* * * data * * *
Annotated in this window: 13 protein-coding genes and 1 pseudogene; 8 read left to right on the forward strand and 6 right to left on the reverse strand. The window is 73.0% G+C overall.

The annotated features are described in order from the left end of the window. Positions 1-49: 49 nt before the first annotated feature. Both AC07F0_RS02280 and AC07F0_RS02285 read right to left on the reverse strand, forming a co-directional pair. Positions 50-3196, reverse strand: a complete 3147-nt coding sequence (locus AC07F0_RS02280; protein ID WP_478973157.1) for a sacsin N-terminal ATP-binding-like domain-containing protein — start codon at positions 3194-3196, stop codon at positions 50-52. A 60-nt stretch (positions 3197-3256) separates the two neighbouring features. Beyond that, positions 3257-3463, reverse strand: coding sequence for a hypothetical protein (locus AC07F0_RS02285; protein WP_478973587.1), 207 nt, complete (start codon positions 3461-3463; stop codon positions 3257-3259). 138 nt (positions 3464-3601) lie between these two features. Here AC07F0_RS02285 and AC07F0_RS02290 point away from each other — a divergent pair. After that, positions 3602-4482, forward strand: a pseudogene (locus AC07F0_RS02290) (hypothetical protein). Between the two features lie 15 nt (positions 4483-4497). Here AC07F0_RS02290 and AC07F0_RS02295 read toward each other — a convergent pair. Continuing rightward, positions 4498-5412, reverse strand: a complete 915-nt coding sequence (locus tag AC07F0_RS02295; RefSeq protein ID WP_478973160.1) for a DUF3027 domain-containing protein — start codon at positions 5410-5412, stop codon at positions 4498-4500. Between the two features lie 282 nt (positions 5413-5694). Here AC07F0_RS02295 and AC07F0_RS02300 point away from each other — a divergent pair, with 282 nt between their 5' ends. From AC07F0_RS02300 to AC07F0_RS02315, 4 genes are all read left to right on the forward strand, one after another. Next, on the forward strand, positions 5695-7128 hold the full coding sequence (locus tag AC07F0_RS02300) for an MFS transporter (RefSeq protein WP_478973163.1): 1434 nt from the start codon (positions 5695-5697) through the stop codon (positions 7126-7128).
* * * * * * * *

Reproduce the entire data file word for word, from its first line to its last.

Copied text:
Annotated in this window: 13 protein-coding genes and 1 pseudogene; 8 read left to right on the forward strand and 6 right to left on the reverse strand. The window is 73.0% G+C overall.

The annotated features are described in order from the left end of the window. Positions 1-49: 49 nt before the first annotated feature. Both AC07F0_RS02280 and AC07F0_RS02285 read right to left on the reverse strand, forming a co-directional pair. Positions 50-3196, reverse strand: a complete 3147-nt coding sequence (locus AC07F0_RS02280; protein ID WP_478973157.1) for a sacsin N-terminal ATP-binding-like domain-containing protein — start codon at positions 3194-3196, stop codon at positions 50-52. A 60-nt stretch (positions 3197-3256) separates the two neighbouring features. Beyond that, positions 3257-3463, reverse strand: coding sequence for a hypothetical protein (locus AC07F0_RS02285; protein WP_478973587.1), 207 nt, complete (start codon positions 3461-3463; stop codon positions 3257-3259). 138 nt (positions 3464-3601) lie between these two features. Here AC07F0_RS02285 and AC07F0_RS02290 point away from each other — a divergent pair. After that, positions 3602-4482, forward strand: a pseudogene (locus AC07F0_RS02290) (hypothetical protein). Between the two features lie 15 nt (positions 4483-4497). Here AC07F0_RS02290 and AC07F0_RS02295 read toward each other — a convergent pair. Continuing rightward, positions 4498-5412, reverse strand: a complete 915-nt coding sequence (locus tag AC07F0_RS02295; RefSeq protein ID WP_478973160.1) for a DUF3027 domain-containing protein — start codon at positions 5410-5412, stop codon at positions 4498-4500. Between the two features lie 282 nt (positions 5413-5694). Here AC07F0_RS02295 and AC07F0_RS02300 point away from each other — a divergent pair, with 282 nt between their 5' ends. From AC07F0_RS02300 to AC07F0_RS02315, 4 genes are all read left to right on the forward strand, one after another. Next, on the forward strand, positions 5695-7128 hold the full coding sequence (locus tag AC07F0_RS02300) for an MFS transporter (RefSeq protein WP_478973163.1): 1434 nt from the start codon (positions 5695-5697) through the stop codon (positions 7126-7128).